Coconut varies so much in moisture content so the results can be a bit inconsistent. The consistency of natural peanut butter that’s been stirred with the oil is what you want. I’m not sure why it’s so thick. As I mentioned, the age / moisture of the coconut itself seems to play a huge role.

            What type of blender / machine did you use?

            1. Thanks so much for replying. I had initially used my food processor and then moved to my Vitamix with the dry blade. I probably had spent a total of maybe 4 minutes. At that point I more or less gave up. I put it in the fridge, just thinking I would eat it as I wanted (but was afraid I would end up throwing it out). Then later I thought I would try the liquid blade on the Vitamix, so, of course, I had to put it in a double boiler to soften it. After spending maybe 1-2 minutes blending, it was more like you were explaining. It just wasn’t blended enough! Thanks so much!

            2. Hi Erin,

              When I use my Vitamix, I only have one type of blade so I unfortunately don’t know what the difference really is between the blades. I always use the tamper to push the coconut down into the blades with the blender on high and it’s done in 15-30 seconds. Sorry I can’t help more but I don’t know what you’re using exactly.

              My suspicion is that the speed was too low.

            3. I think you could be right. With starting it in the food processor, I think it was kind of hard to overcome it in the Vitamix. It does have a better consistency after the second round in the Vitamix. (I believe the wet blade is standard. They also have a smaller pitcher with a blade specifically for grinding wheat or making peanut butter, that kind of thing)

              Perhaps the coconut I used was too dry? It isn’t like the shredded coconut that people use for baking. It was extremely dry and almost granular in appearance. I used two 8 oz bags and it ended up being 5-6 tbsp coconut oil – 4 initially before adding honey, 1 after adding honey and I believe a bit more during the additional time in the Vitamix.

              In another reply, Steve mentioned not adding the honey during the mixing process. I will hold off on that next time and see how things work out.

              Thanks again!

          2. I would not add honey. It made mine immediately clump up in the food processor. It tends to make mine crystallized so is dry and crumbly. I just add a little salt to mine. You could try other sweeteners like stevia, or coconut sugar. Or you could add the honey when your spred it on your waffle, mmm…

            1. Thanks – I was wondering about the honey. Could it also be that honey is water soluble and he coconut oil is not? Would the vanilla I added have caused that, also?

      1. When you say fresh coconut, are you talking about fresh *young* coconut (which usually comes surrounded by white fiber) or a brown coconut from the store? You might be able to shred the brown coconut meat and then dry it out. If you try that with fresh young coconut it’ll just get mushy. Can you not find coconut flakes in your local store? They are usually in the baking aisle.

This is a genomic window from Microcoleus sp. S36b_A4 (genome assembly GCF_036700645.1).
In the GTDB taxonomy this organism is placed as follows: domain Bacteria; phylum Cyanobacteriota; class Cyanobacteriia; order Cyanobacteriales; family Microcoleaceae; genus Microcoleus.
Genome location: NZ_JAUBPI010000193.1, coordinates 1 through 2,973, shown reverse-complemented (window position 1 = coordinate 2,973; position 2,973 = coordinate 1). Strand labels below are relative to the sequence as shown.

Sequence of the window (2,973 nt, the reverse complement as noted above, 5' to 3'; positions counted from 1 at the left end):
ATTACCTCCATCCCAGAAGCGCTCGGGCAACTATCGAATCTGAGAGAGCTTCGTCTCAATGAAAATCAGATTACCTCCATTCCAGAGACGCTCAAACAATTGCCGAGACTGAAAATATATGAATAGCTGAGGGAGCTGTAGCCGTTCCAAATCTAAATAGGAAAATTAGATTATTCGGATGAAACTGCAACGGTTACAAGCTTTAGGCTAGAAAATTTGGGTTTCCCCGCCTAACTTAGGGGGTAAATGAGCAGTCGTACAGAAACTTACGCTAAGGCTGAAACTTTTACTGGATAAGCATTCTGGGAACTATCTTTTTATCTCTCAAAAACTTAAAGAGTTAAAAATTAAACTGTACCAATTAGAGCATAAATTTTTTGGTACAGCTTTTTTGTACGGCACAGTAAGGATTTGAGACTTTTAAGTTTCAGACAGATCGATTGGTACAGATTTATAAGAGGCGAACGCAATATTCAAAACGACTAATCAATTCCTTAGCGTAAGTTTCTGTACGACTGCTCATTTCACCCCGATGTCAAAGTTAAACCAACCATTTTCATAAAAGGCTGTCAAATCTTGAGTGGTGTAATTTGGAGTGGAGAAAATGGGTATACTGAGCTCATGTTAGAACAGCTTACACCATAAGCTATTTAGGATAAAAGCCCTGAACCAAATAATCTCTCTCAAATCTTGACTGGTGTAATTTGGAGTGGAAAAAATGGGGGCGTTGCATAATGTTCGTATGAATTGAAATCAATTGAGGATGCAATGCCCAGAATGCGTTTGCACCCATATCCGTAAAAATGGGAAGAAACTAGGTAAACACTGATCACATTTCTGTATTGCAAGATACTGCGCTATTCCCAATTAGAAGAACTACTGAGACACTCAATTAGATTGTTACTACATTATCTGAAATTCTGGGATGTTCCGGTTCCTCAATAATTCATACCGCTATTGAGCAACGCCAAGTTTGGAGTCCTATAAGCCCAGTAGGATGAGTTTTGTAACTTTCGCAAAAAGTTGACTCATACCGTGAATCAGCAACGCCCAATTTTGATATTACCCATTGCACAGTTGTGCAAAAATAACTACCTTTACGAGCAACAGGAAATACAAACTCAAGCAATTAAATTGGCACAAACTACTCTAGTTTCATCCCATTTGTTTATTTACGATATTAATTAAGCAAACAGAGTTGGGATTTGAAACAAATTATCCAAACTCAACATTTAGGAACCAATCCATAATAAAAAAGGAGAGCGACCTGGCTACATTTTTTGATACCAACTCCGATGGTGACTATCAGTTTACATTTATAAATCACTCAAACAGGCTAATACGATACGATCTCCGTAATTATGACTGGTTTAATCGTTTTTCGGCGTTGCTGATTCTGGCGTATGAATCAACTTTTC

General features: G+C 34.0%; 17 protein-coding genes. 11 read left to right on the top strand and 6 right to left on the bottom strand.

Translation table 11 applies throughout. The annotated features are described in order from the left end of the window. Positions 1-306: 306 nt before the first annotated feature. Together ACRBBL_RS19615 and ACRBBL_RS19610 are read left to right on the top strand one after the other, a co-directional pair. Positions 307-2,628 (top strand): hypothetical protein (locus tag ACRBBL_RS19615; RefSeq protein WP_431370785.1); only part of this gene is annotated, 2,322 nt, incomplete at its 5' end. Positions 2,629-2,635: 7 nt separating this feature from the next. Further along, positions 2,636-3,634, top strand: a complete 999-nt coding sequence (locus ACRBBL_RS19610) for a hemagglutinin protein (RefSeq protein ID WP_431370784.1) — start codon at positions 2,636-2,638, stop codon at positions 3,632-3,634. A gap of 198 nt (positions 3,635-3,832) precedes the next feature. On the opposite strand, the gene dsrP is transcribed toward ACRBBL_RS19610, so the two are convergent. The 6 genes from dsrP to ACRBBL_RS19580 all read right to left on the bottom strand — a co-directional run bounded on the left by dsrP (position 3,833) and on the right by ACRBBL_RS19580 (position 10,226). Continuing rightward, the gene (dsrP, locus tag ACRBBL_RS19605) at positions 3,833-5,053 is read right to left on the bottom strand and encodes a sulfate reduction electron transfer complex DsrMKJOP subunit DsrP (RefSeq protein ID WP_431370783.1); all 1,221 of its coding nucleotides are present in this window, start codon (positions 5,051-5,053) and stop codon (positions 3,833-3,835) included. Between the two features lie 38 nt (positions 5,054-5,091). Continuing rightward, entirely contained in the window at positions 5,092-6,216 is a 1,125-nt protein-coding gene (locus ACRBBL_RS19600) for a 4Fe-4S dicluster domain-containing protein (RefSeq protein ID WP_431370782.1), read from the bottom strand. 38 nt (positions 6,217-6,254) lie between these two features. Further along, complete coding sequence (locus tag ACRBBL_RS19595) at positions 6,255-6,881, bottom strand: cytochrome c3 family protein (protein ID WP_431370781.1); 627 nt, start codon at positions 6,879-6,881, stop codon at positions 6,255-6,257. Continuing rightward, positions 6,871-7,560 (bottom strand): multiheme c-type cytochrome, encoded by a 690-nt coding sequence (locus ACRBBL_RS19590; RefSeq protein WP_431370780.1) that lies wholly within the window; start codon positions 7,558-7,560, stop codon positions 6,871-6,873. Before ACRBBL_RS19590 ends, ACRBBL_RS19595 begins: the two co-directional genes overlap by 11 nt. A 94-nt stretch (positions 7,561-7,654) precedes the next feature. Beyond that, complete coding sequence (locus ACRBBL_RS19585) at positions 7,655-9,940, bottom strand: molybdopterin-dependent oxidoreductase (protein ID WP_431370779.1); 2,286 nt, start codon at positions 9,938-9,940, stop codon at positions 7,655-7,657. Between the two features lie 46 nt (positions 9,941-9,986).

1. My store does carry the bagged coconut, but I buy the brown coconuts since they are cheaper and I get so much more out of them…..water to start with and I make my own milk and flour. This time I did turn the meat into flakes with my mandolin on the thinnest setting and dried it in the oven. The butter turned out great!

    15. Erin,
      The 8 oz. bags of coconut you used were probably not “full fat”. Look for Full Fat shredded coconut, otherwise they have most of the coconut oil pressed out of them. That is the good stuff that you want. I heard that Trader Joe’s sells it if you are luck to have one close by. Maybe Asian groceries also.

      1. Ohhh, okay. The only other coconut I could find is the Baker’s sweetened coconut. Should that be the consistency I should be looking for, just unsweetened? We do have a TJ’s around the corner, and when I am done with this batch, I’ll give them a try. Thanks so much for your help!!

        1. I don’t ever get that pre-sweetened shredded coconut. If you live near a natural market, check their bulk bins but makes sure the type you choose is unsweetened.

          1. Actually, I was very specifically looking for unsweetened coconut with no additives. They only had Baker’s sweetened in the aisles and sweetened in the bulk section at the local Winco. Sprouts unsweetened with sulfate in the bulk area. The only unsweetened that I found wss the extremely dry granular coconut. What I wasn’t sure about is what consistency I should be looking for – the ultra-dry, or the more moist similar to the sweetened consistency. I definitely am trying to make sure it’s not sweetened.

      1. Hi there! I love that you’re thinking creatively! I think you probably could but I would take it out of the freezer and spread it on a sheet tray to let any moisture evaporate before blending it.

        1. Awesome! I have 2 huge frozen packets and been racking my brain what to do with it. Now I can finallt have my own coconut butter. Great suggestion and speedy reply. Mahalo! I will let you know how it goes. So excited! โค๏ธ

    16. In my country, it is not easy to get shredded dry coconut or dry coconut flakes, but I can get fresh, shredded coconut from the market. What do I have to do to make coconut butter out of that? Fresh coconut milk and flakes spoils easily, after about 2 days. Can you suggest what I can do? Maybe cook the flakes or fry it first? Tks:)

      1. I dry it out on trays in the oven overnight at 150F. Then I blend in vitamix to make coconut butter. Save some out and keep in the freezer to put on cereal, baking, granola, snacking etc.